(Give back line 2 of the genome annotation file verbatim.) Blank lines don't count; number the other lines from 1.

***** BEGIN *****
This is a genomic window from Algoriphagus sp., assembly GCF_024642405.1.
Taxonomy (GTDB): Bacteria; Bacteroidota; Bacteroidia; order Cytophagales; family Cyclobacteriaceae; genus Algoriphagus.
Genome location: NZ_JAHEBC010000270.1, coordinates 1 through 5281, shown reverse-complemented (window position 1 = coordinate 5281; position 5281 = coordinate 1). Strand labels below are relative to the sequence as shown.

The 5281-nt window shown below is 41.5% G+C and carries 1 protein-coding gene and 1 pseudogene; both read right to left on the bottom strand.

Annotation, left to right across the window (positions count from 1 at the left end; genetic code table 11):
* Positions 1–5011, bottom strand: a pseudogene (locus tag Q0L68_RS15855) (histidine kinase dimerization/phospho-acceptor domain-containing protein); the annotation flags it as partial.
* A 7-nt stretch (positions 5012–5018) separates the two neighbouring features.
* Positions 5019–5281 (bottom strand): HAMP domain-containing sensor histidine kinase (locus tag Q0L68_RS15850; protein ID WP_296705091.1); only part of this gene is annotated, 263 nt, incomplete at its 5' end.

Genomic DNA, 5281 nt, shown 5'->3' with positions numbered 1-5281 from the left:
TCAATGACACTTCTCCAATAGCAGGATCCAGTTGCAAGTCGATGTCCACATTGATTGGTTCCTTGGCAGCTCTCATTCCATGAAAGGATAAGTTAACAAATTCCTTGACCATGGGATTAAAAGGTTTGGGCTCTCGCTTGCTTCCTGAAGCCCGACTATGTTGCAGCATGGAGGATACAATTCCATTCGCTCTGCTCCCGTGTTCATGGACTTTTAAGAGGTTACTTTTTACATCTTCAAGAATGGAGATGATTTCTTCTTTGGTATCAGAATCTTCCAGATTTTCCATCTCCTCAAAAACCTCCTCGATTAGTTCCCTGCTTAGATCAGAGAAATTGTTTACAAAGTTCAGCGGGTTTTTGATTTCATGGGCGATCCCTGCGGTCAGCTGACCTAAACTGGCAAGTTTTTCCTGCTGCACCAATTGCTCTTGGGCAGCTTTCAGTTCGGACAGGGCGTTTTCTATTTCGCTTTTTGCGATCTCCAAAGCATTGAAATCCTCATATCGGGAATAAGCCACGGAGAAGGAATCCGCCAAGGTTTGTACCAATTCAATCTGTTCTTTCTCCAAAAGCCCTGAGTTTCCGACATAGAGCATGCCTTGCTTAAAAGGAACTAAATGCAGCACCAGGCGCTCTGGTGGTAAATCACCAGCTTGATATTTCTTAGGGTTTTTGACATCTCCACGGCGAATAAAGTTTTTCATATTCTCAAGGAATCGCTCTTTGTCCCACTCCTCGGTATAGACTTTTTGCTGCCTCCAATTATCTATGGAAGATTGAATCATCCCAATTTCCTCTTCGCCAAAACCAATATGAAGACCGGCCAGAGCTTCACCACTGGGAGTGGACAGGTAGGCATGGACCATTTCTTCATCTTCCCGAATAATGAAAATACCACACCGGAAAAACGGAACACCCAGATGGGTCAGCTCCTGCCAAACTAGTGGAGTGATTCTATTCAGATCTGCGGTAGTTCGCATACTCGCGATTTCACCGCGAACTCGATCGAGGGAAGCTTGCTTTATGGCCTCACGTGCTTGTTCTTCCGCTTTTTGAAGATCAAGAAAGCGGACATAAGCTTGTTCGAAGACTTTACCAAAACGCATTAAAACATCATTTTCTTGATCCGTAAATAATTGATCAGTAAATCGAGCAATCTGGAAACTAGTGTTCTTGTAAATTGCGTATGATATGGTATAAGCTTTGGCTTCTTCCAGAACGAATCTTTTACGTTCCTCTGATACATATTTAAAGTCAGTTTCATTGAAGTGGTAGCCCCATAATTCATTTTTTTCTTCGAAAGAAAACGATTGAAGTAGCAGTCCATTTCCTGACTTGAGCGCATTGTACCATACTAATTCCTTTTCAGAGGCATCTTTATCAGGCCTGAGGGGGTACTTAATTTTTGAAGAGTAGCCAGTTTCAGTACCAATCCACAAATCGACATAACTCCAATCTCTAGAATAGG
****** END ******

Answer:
Taxonomy (GTDB): Bacteria; Bacteroidota; Bacteroidia; order Cytophagales; family Cyclobacteriaceae; genus Algoriphagus.